Millions visit the mountain city of Cusco every year usually en route to the world-famous ruins at Machu Picchu. Surrounding the city though are many other Inca ruins, spanning from hillside terraces to forts and temples. Immersing yourself in the lives of the Inca is a big part of the Peru travel experience, but it’s not all there is to do in Cusco. While I love history and antiquity, after a few days I yearned for something more and decided to spend some time exploring Cusco to discover what else there is to do in and around town that doesn’t involve ancient hand-carved blocks of stone or using my imagination. What I discovered was a large and vibrant city; one that honors its past but which also lives for the moment as well. There’s a lot to do in Cusco that doesn’t involve the ancient Inca, but these were my favorite experiences.
Slow down and acclimate to the altitude
Perched high in the Andes, Cusco sits at more than 11,000 feet (3,400m) altitude and if you’ve never visited a place that high up, then you’re going to be in for a surprise. Maybe. Altitude sickness is a strange affliction; it can affect anyone of any age, fitness level or background. It doesn’t discriminate and scientists don’t know exactly why some people become ill while others appear completely unaffected. Some of the symptoms include headache, fatigue, stomach illness, dizziness and sleep disturbance but symptoms usually subside after a couple of days. For me, it was a mild case including headache, inability to sleep and a racing pulse. While there are many so-called remedies, the best thing to do is to just take it easy, drink as much water as you can, avoid alcohol and just relax. Once you’ve acclimated, then you can really explore to your heart’s content.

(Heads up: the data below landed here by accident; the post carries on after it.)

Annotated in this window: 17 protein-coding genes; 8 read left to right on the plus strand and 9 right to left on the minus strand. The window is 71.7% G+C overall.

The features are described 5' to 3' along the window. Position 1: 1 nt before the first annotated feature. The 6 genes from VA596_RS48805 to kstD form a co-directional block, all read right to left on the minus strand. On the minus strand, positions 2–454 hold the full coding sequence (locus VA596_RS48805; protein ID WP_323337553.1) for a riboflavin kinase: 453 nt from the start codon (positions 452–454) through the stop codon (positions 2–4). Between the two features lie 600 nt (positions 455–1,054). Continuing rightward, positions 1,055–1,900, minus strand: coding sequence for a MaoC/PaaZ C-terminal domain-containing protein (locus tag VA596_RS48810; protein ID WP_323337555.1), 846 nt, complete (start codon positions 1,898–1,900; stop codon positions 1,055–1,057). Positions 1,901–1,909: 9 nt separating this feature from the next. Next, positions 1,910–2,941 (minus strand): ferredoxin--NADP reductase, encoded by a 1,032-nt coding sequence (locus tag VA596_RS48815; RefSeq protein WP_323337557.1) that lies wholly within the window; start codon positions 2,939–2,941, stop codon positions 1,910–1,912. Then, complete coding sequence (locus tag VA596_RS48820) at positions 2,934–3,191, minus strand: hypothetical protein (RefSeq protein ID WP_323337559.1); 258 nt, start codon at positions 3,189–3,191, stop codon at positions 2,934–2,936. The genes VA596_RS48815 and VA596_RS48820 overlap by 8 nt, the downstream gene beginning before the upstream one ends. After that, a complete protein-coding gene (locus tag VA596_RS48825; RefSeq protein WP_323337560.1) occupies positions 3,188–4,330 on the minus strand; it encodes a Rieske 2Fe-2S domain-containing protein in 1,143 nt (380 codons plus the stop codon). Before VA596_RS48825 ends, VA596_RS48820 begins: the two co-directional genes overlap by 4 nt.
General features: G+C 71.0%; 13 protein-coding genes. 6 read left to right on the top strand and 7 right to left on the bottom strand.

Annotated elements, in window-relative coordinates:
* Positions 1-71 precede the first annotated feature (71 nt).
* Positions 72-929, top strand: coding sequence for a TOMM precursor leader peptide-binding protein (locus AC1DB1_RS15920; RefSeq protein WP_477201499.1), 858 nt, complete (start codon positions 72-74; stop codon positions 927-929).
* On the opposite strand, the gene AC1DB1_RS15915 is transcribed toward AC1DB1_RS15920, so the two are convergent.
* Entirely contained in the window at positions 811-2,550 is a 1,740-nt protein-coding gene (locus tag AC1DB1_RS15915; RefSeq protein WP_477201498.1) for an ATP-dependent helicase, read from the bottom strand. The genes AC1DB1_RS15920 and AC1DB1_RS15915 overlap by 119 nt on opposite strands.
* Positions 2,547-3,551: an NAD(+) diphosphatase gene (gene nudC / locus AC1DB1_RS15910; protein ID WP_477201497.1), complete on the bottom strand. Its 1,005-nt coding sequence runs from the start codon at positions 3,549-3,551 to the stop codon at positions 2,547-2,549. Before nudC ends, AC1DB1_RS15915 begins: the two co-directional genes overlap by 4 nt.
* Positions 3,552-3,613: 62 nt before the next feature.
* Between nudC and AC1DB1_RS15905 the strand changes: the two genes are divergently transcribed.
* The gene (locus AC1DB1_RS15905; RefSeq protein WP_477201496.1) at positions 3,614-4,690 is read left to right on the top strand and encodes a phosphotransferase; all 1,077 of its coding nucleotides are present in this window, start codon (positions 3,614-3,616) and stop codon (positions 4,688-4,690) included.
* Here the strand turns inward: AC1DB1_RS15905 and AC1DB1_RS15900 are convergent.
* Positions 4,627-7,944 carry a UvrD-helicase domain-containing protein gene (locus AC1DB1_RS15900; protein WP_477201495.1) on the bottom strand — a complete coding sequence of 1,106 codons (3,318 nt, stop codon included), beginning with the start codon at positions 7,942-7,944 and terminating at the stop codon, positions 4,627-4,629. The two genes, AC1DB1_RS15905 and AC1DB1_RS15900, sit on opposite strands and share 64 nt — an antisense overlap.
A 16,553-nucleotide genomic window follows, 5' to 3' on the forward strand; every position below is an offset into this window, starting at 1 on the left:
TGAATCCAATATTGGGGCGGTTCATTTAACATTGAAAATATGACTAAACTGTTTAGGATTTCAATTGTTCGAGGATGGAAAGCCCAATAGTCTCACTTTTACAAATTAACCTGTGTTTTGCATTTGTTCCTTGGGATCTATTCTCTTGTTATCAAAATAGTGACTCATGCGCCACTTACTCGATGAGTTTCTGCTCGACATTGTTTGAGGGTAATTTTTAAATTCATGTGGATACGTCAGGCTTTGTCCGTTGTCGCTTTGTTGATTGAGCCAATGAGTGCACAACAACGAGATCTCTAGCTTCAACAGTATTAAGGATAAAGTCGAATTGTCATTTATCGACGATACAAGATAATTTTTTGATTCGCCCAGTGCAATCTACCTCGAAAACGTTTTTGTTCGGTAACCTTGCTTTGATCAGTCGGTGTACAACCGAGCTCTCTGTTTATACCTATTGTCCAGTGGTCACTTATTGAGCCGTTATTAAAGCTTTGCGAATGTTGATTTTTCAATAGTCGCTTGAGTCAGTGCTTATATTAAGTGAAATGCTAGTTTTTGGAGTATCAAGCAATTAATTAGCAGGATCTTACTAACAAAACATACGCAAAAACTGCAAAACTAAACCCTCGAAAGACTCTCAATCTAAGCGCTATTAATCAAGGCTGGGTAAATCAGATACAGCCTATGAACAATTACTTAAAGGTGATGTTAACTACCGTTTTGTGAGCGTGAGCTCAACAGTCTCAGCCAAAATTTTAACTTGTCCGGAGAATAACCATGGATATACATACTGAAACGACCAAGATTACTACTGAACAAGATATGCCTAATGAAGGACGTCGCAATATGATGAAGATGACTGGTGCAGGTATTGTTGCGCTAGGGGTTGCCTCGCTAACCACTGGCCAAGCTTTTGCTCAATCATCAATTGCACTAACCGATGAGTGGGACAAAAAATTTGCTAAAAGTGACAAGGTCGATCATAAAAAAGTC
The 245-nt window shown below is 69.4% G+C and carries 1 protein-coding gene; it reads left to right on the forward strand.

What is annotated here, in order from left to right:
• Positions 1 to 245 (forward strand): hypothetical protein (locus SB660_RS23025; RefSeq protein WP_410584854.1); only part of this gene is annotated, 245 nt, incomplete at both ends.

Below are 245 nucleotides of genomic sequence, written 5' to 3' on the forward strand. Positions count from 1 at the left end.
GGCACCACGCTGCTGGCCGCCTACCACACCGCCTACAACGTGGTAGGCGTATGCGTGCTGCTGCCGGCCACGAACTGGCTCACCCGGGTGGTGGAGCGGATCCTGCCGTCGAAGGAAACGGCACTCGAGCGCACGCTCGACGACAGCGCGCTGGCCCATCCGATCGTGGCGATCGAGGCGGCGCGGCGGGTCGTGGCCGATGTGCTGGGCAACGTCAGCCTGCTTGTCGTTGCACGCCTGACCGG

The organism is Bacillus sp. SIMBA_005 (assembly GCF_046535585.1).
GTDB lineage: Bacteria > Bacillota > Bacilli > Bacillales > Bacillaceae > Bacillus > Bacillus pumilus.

San Pedro Market
There’s nothing better than exploring a new city’s bustling food markets. The stalls and wares for sale all tell a story and is one of the best ways to learn about the culture through what it likes to eat. This is definitely the case in food-obsessed Cusco at the historic San Pedro Market. Occupying a space three city blocks long, it seemed as if everything you could possibly want was on sale there and that the entire city of Cusco had turned out at the same time to do some shopping. If you arrive early in the morning, you’ll notice that small restaurant stalls are packed with people, quickly wolfing down huge bowls of soup and other tasty morsels. According to my Urban Adventures tour guide, breakfast is the most important meal of the day in Peru and locals take it very seriously. Depending on the time of day you’ll find different things for sale, including freshly boiled corn on the cob, a multitude of drink concoctions, breads and pastries, cheeses and meats – a lot of meat. Peru is a nose-tail culture, meaning they don’t waste any part of the animal and each one of those parts is on sale at San Pedro. Even if you don’t buy anything, a walk through the market is absolutely the best way to learn more about local food and culture in Cusco.